Ugandan e-health startup Neopenda is building medical devices for emerging markets, aiming to provide the most vulnerable patient populations in the world with access to high quality healthcare.
Neopenda came about after co-founder and chief executive officer (CEO) Sona Shah spent a few months in western Kenya, and subsequently did some R&D work at a pharmaceutical company.
After becoming interested in the intersection of engineering, healthcare and international development, she studied Biomedical Engineering at Columbia University, where she met Teresa Cauvel.
“We had the unique opportunity to travel to Uganda to conduct a needs assessment, and found that there was such a scarcity of functional medical equipment in so many of the hospital wards, primarily because the commercially available products did not meet the design constraints of low-resource hospitals,” Shah said.
“After the trip, Teresa and I decided to start Neopenda to engineer medical devices for where they are needed most.”
The startup’s first product is a wearable biometric monitoring device that continuously measures four crucial vital signs: pulse rate, respiratory rate, blood oxygen saturation, and temperature. The health data from multiple devices are wirelessly displayed on a tablet in real time, and health workers are alerted when vitals go outside the healthy range.
The centralised system is designed to help over-burdened nurses better manage and provide high quality care to their patients.
“It improves speed of action for newborns in distress, they have the best chance to receive the care they need to survive and thrive. The devices are reusable, designed for ruggedness and ease of cleaning, and are rechargeable with a battery life of several days,” said Shah.
“Over the past several years, we have spent significant time in low-resource newborn wards. We’ve observed, and learned from the healthcare workers, that the staffing and resources available in hospitals are not sufficient to care for the large numbers of critically ill newborns. It is nearly impossible for an overworked nurse to identify when a newborn is in distress because a single nurse can be caring for up to 40 newborns at once, without the tools necessary to provide high quality care.”
It is newborns who suffer most from this strain, as signs of their distress go unnoticed and they often die from preventable causes.
“Patients in distress often go unnoticed due to insufficient resources to measure vital signs at necessary intervals. Nurses must manually count heart beats or breaths – at best every few hours – or share the few available, functioning devices, such as pulse oximeters, which only intermittently measure oxygen saturation and pulse,” Shah said.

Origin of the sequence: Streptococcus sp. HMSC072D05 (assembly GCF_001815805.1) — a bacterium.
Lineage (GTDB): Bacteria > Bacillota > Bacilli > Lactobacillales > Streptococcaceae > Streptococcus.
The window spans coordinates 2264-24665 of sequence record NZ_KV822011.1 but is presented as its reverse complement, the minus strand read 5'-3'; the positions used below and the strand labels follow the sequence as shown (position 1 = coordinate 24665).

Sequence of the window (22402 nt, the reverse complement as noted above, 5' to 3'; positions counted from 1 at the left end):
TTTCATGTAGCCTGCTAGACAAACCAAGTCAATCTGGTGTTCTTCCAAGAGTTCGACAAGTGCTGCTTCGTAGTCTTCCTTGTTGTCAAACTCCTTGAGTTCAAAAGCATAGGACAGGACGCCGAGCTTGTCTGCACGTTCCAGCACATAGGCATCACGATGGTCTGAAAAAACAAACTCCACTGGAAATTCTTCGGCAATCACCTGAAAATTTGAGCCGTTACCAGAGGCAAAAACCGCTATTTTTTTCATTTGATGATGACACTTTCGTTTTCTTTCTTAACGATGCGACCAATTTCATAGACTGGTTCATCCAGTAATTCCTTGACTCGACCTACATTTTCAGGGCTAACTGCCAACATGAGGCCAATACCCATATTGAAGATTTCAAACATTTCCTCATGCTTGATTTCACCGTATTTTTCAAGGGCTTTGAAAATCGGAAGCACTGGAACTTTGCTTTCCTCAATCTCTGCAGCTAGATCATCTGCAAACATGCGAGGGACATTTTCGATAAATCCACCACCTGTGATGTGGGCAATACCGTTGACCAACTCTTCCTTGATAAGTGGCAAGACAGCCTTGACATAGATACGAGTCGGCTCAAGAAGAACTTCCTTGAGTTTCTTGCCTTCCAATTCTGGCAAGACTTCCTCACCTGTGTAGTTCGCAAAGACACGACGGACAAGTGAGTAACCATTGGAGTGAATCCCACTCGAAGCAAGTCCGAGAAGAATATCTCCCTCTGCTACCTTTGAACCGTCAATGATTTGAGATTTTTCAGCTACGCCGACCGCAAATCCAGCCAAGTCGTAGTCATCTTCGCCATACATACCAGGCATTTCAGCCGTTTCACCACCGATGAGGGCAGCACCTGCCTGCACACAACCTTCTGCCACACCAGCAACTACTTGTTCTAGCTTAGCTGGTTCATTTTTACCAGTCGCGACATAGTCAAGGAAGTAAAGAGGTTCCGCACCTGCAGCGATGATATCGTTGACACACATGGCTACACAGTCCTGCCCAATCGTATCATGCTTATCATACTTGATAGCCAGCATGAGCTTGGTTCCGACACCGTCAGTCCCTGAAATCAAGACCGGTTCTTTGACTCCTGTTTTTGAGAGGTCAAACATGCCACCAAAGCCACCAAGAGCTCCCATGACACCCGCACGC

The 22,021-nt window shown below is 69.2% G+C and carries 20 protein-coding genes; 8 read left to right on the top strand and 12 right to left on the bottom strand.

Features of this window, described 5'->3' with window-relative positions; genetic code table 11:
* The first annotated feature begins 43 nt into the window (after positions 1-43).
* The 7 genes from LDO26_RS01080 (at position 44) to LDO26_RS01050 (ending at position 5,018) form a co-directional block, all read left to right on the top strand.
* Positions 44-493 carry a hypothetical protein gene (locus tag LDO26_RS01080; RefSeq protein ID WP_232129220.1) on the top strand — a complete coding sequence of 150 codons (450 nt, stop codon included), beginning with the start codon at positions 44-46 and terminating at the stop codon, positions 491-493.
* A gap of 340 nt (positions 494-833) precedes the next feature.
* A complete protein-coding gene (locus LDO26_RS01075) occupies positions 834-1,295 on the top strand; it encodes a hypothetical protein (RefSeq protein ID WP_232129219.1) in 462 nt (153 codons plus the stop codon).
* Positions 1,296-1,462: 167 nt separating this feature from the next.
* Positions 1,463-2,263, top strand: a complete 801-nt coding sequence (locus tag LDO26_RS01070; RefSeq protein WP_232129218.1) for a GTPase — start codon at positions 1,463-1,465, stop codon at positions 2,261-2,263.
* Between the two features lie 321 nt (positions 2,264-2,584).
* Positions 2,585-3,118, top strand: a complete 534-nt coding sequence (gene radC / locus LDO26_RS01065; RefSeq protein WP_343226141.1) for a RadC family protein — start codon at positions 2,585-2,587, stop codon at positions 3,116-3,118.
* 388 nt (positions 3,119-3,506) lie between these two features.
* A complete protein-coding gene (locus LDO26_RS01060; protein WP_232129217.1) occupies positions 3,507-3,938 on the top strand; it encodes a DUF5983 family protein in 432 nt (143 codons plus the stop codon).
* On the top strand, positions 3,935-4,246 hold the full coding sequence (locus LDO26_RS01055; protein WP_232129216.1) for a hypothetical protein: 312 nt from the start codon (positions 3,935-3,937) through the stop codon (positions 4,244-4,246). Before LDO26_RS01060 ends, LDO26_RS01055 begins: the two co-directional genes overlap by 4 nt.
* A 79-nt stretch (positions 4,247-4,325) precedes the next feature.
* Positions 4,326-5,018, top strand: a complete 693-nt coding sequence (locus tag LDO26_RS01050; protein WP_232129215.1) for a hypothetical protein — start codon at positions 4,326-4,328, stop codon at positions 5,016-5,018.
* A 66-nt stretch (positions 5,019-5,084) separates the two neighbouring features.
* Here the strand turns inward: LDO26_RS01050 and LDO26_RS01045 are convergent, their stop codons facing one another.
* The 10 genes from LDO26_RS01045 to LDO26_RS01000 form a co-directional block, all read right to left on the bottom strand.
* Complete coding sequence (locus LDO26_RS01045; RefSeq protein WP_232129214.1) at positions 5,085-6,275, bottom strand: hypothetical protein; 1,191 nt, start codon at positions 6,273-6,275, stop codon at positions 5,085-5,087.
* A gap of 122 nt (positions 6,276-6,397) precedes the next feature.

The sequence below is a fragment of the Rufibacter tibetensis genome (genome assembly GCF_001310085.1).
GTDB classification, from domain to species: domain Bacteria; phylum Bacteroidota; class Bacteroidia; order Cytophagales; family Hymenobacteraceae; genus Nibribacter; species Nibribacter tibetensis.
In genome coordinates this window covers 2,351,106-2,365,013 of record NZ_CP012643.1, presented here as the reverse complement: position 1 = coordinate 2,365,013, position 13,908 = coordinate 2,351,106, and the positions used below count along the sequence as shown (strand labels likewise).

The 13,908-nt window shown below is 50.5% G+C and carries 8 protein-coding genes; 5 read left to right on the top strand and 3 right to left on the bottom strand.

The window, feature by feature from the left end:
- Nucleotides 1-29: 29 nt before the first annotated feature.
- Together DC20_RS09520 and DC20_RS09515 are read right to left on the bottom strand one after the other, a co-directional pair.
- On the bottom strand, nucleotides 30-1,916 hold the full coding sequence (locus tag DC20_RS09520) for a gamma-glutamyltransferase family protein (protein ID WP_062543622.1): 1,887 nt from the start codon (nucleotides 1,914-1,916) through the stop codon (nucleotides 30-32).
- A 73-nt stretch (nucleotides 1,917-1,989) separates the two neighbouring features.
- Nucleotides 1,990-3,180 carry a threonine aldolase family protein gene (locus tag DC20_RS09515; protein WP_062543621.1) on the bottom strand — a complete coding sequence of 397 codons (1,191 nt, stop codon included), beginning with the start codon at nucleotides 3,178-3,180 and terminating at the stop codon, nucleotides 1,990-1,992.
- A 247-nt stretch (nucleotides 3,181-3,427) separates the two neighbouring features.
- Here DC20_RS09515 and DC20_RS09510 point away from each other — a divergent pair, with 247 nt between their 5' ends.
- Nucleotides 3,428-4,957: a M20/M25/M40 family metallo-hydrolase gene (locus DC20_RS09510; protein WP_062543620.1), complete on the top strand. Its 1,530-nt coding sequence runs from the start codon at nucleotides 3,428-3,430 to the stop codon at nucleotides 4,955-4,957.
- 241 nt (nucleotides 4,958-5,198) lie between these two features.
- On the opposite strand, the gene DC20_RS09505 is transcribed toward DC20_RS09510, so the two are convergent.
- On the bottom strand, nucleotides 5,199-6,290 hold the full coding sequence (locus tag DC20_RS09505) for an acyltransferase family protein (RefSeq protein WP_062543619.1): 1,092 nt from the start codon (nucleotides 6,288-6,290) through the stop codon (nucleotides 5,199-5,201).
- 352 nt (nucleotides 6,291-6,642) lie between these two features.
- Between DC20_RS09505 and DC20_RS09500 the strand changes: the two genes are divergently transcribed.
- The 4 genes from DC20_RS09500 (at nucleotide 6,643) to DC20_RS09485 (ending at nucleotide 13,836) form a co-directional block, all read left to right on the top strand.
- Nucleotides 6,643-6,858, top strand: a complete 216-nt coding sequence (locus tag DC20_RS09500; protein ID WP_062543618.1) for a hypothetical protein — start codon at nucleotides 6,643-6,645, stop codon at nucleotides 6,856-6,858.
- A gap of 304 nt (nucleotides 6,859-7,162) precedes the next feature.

This practice fails to meet the WHO’s guidelines for Essential Newborn Care, and is insufficient for early detection of distress and optimal management of common neonatal conditions: prematurity, birth asphyxia, and severe infections.
Neopenda, on the other hand, continuously measures the four crucial vital signs, and is designed as a versatile, out-of-the-box system that is independent of a facility’s infrastructure.
The startup has a variety of backers, having raised non-dilutive capital from from global companies such as Cisco CSR and Vodafone Americas Foundation, and investment from groups such as ADAP Capital.
“With over US$750,000 raised, we have been able to create a fully-functional prototype that we are currently undergoing clinical studies with in Uganda prior to commercialisation in 2019,” said Shah.
“We involve a variety of stakeholders in every step of our process. To date, we have involved over 150 nurses and clinicians across more than 30 hospitals in Uganda in the design of our solution, and will continue to iteratively design our solution with and for our users. Additionally, we have gained significant traction with renowned NGOs who are committed to conducting paid pilots in countries beyond Uganda.”
By designing its solution to work in even the lowest levels of healthcare infrastructures, Neopenda aims to create a scalable system that can be used in any health facility in any emerging market.
“Uganda is our entry point, but we are already engaging NGOs to pilot and scale our solution to other communities,” said Shah. “We also see a natural expansion of our neonatal vital signs monitor to many other patient populations in need of continuous monitoring, and are furthermore building a pipeline of complementary medical devices for commercialisation in the years to come.”